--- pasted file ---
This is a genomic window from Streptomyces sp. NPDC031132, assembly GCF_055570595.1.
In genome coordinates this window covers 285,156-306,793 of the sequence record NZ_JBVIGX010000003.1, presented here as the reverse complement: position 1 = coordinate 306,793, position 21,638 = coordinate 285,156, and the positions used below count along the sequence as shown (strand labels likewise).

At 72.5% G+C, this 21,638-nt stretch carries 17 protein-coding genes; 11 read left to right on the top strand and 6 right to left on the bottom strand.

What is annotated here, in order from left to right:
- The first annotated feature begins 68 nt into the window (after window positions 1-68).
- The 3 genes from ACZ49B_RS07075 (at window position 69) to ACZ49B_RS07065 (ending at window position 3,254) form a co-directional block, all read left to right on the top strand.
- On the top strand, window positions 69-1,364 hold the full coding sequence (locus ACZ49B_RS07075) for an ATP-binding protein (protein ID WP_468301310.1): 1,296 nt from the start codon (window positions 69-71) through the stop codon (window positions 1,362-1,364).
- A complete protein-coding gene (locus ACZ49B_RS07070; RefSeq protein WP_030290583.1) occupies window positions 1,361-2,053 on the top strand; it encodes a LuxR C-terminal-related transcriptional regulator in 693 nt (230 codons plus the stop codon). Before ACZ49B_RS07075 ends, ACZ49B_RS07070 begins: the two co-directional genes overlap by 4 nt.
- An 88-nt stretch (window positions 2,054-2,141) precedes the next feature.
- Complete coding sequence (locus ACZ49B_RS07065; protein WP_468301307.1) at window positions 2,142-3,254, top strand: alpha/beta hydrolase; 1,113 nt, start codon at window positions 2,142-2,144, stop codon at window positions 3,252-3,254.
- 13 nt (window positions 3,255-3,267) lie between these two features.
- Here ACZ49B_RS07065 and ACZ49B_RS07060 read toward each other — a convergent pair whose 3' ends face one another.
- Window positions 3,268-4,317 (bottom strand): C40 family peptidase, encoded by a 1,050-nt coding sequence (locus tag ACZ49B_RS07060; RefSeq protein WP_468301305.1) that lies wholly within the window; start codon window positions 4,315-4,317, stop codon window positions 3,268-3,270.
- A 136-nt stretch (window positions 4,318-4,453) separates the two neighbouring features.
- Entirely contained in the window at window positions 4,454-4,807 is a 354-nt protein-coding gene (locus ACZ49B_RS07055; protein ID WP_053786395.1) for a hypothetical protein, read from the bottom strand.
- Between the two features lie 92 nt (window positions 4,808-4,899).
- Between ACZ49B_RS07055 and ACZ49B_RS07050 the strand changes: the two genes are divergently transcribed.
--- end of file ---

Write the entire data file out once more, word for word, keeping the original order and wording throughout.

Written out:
This is a genomic window from Streptomyces sp. NPDC031132, assembly GCF_055570595.1.
In genome coordinates this window covers 285,156-306,793 of the sequence record NZ_JBVIGX010000003.1, presented here as the reverse complement: position 1 = coordinate 306,793, position 21,638 = coordinate 285,156, and the positions used below count along the sequence as shown (strand labels likewise).

At 72.5% G+C, this 21,638-nt stretch carries 17 protein-coding genes; 11 read left to right on the top strand and 6 right to left on the bottom strand.

What is annotated here, in order from left to right:
- The first annotated feature begins 68 nt into the window (after window positions 1-68).
- The 3 genes from ACZ49B_RS07075 (at window position 69) to ACZ49B_RS07065 (ending at window position 3,254) form a co-directional block, all read left to right on the top strand.
- On the top strand, window positions 69-1,364 hold the full coding sequence (locus ACZ49B_RS07075) for an ATP-binding protein (protein ID WP_468301310.1): 1,296 nt from the start codon (window positions 69-71) through the stop codon (window positions 1,362-1,364).
- A complete protein-coding gene (locus ACZ49B_RS07070; RefSeq protein WP_030290583.1) occupies window positions 1,361-2,053 on the top strand; it encodes a LuxR C-terminal-related transcriptional regulator in 693 nt (230 codons plus the stop codon). Before ACZ49B_RS07075 ends, ACZ49B_RS07070 begins: the two co-directional genes overlap by 4 nt.
- An 88-nt stretch (window positions 2,054-2,141) precedes the next feature.
- Complete coding sequence (locus ACZ49B_RS07065; protein WP_468301307.1) at window positions 2,142-3,254, top strand: alpha/beta hydrolase; 1,113 nt, start codon at window positions 2,142-2,144, stop codon at window positions 3,252-3,254.
- 13 nt (window positions 3,255-3,267) lie between these two features.
- Here ACZ49B_RS07065 and ACZ49B_RS07060 read toward each other — a convergent pair whose 3' ends face one another.
- Window positions 3,268-4,317 (bottom strand): C40 family peptidase, encoded by a 1,050-nt coding sequence (locus tag ACZ49B_RS07060; RefSeq protein WP_468301305.1) that lies wholly within the window; start codon window positions 4,315-4,317, stop codon window positions 3,268-3,270.
- A 136-nt stretch (window positions 4,318-4,453) separates the two neighbouring features.
- Entirely contained in the window at window positions 4,454-4,807 is a 354-nt protein-coding gene (locus ACZ49B_RS07055; protein ID WP_053786395.1) for a hypothetical protein, read from the bottom strand.
- Between the two features lie 92 nt (window positions 4,808-4,899).
- Between ACZ49B_RS07055 and ACZ49B_RS07050 the strand changes: the two genes are divergently transcribed.